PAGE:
Norris Lake



Metal signage. Where we can only eat three catches per year. Mercury sneaks in through the soil. Dig a hole & another hole & another until we’ve got ourselves a trench. Our black dog named Tucker I found there. Sometimes my father is impatient clipping Tucker’s nails, he quicks him with the cutters & Tucker limps away to whimper in the yard. I’m big enough & steady, fingers easy on the spring, & I beg my father to let me clip them gentle, but he is angry about the asking, there is no back-talk in this house

& maybe I am insinuating he is drunk. To punish me, that night, when he cuts Tucker’s nails he chops all of them down to the nerve. The concrete floor with its little wet polkadots of blood. Men think nothing grows back, or everything does. Beer-battered catfish on Fourth of July. Extra eyes & fins.



Pseudo-Cyclical



Los Angeles burns. I keep thinking of spectacular time, our circuses built on the backs of once we thought nothing could be more exploited than the elephant, before we saw the ticket taker with his cap pulled low. I’m back in the hospital with my little red book. Being alive seems somehow unethical. In the intersection a man sells flowers like bursts of light & the cars sneak forward, bodies on all fours, & snuff it out with large metal hands, they are hungry for something already dead & the cars are the color of headstones, they arrive from the factories with their hulls free of fingerprints & wrapped in tight plastic & wearing new shoes & this is a symptom but I can’t recall whose. In the hospital we are sexless like certain kinds of soldiers. We stand in the line with our trays. We stand in the line to relinquish our toothbrushes. I keep checking my wrist out of habit until C draws a heart where the face used to be. C hides the good markers behind the television & then she tells everyone but we all keep the secret just to have fun, a secret from no one but against, how she shaved her head, how I know so much about kerosene. Each morning we ask the orderlies for news of the fires and what happens to our paper underwear after. Who will recycle our pamphlets. Who will find our wax cups in the creek bed one day, the bed where they say a creek used to be. Light defined as inherently eventful, a marker, catalystic tool by which one can count. C wonders who’s feeding her goldfish. We share a disease distinguished by its binaries—won’t eat tinned hot dogs, will sleep in a parking lot if given the chance and we are not supposed to say us and them but we do, as only the orderlies are allowed to wear jewelry, and anyways we’re surrounded by some sort of glass. Outside people move with such purpose. They call the little office the fishbowl where C goes to fight for the F in her file. Fishbowl : magnifying glass :: what contains : what kindles, what measures against. Not everything’s a metaphor. I’m starting to fear permanence above all other states.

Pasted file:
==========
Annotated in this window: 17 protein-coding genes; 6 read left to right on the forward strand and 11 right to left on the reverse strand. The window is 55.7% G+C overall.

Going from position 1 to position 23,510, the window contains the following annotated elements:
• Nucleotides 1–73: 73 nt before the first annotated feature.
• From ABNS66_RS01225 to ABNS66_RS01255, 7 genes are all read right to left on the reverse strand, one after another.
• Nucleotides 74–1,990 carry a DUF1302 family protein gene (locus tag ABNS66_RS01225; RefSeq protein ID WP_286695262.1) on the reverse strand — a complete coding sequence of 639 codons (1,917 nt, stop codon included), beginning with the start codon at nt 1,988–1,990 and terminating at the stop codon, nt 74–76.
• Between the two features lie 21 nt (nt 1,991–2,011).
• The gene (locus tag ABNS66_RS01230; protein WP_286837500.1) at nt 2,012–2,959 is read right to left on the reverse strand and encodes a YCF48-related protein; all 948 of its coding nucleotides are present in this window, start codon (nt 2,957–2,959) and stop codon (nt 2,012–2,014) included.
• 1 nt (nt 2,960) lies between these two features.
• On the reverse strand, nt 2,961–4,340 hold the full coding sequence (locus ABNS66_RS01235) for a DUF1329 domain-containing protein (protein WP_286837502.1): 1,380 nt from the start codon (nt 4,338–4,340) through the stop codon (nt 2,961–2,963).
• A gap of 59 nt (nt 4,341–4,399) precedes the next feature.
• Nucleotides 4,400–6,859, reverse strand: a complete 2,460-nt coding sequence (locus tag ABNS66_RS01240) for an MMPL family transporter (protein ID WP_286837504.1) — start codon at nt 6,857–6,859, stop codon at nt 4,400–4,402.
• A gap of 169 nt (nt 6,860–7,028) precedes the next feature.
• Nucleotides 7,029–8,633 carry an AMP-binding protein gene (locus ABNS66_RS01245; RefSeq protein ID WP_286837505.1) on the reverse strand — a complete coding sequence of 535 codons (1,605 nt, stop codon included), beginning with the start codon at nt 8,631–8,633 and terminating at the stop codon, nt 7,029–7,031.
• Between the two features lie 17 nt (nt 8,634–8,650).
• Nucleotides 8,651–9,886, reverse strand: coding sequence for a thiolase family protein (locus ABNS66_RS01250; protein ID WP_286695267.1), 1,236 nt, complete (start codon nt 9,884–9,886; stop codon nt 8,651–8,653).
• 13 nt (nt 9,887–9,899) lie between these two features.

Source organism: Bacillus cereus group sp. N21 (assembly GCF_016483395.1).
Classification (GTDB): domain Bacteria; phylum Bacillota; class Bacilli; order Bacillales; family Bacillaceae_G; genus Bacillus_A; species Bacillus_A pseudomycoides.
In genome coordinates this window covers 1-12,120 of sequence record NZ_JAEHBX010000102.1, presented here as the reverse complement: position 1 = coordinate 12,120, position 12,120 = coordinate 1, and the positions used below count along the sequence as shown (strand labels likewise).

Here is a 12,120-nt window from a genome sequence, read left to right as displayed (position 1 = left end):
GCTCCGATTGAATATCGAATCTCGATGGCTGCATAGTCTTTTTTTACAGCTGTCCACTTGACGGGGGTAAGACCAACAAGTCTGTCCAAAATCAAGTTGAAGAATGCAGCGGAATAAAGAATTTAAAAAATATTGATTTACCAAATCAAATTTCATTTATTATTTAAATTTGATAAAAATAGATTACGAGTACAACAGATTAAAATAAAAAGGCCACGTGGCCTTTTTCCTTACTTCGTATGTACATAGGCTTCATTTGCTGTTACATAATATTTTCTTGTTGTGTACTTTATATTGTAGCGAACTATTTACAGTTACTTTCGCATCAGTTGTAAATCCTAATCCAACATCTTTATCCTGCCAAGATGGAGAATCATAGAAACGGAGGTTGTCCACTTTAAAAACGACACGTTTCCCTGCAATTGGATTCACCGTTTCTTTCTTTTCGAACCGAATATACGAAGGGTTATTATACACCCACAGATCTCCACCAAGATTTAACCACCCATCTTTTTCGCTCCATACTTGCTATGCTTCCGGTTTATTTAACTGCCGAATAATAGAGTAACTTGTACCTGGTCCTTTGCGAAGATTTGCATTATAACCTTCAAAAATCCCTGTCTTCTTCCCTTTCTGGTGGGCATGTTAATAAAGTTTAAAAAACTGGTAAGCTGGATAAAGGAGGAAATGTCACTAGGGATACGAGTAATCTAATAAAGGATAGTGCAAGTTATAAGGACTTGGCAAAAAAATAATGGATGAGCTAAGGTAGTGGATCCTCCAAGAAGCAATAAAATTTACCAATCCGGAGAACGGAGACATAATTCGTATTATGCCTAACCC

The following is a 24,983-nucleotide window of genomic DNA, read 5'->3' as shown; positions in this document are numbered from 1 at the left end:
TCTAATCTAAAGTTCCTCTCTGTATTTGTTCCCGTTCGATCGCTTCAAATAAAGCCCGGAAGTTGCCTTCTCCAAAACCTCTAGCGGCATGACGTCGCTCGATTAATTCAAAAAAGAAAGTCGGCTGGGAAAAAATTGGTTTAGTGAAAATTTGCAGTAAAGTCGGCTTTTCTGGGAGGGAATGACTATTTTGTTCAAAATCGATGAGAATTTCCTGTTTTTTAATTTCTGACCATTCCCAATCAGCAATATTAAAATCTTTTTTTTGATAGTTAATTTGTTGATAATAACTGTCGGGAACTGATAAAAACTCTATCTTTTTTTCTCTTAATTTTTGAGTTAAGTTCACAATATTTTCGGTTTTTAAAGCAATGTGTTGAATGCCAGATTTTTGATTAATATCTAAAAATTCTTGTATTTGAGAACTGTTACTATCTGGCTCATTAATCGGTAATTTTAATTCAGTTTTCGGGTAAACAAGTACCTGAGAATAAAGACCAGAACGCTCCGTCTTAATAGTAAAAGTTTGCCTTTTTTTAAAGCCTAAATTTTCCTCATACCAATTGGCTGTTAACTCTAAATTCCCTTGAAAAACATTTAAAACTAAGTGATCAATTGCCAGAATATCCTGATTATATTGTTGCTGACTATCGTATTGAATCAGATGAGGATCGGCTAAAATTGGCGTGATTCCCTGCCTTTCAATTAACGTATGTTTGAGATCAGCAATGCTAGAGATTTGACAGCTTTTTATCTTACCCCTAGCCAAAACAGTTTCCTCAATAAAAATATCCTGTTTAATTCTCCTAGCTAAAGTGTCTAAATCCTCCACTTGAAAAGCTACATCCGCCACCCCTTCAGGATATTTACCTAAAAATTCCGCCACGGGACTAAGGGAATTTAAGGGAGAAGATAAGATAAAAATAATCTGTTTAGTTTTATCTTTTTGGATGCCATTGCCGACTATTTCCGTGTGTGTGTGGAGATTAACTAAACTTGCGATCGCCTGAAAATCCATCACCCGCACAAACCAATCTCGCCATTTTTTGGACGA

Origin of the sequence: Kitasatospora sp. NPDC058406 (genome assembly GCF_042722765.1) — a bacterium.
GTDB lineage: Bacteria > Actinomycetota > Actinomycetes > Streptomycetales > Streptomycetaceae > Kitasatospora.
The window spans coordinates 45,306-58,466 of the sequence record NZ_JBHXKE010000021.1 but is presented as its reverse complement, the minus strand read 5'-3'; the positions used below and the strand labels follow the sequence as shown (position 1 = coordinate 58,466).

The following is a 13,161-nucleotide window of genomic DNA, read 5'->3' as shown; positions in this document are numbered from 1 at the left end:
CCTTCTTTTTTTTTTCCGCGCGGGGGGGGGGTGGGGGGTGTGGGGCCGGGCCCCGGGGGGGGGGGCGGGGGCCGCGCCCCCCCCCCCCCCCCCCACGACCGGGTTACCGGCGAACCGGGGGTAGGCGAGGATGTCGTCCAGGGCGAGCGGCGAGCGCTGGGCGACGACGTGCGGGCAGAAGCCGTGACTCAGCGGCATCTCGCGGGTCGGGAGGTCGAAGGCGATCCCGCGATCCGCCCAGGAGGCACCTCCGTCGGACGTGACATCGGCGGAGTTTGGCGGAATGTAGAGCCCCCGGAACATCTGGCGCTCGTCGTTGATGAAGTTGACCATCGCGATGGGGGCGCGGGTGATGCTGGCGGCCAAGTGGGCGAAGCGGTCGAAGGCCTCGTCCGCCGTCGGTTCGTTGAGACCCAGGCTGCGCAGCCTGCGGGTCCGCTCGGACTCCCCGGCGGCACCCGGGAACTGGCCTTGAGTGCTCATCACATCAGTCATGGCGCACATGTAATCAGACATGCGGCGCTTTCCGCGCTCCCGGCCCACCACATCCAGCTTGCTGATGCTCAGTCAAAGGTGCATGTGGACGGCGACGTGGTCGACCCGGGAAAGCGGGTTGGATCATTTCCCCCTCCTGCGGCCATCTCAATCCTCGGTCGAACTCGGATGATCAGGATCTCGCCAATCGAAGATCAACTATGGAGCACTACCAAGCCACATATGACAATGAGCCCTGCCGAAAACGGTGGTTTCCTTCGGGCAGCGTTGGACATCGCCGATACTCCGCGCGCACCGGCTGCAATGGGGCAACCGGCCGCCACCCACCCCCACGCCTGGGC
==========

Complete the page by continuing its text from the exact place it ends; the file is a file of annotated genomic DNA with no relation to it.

ESSY STONE'S first book, What It Done to Us, was awarded the Idaho Prize in Poetry and published by Lost Horse Press in 2017. She has received a Wallace Stegner Fellowship at Stanford University, holds an MFA from the University of Miami, and is currently a Wallis Annenberg fellow at USC, where she is completing her Ph.D. Her work has been published in the New Yorker, 32 Poems, Gulf Coast, and others.

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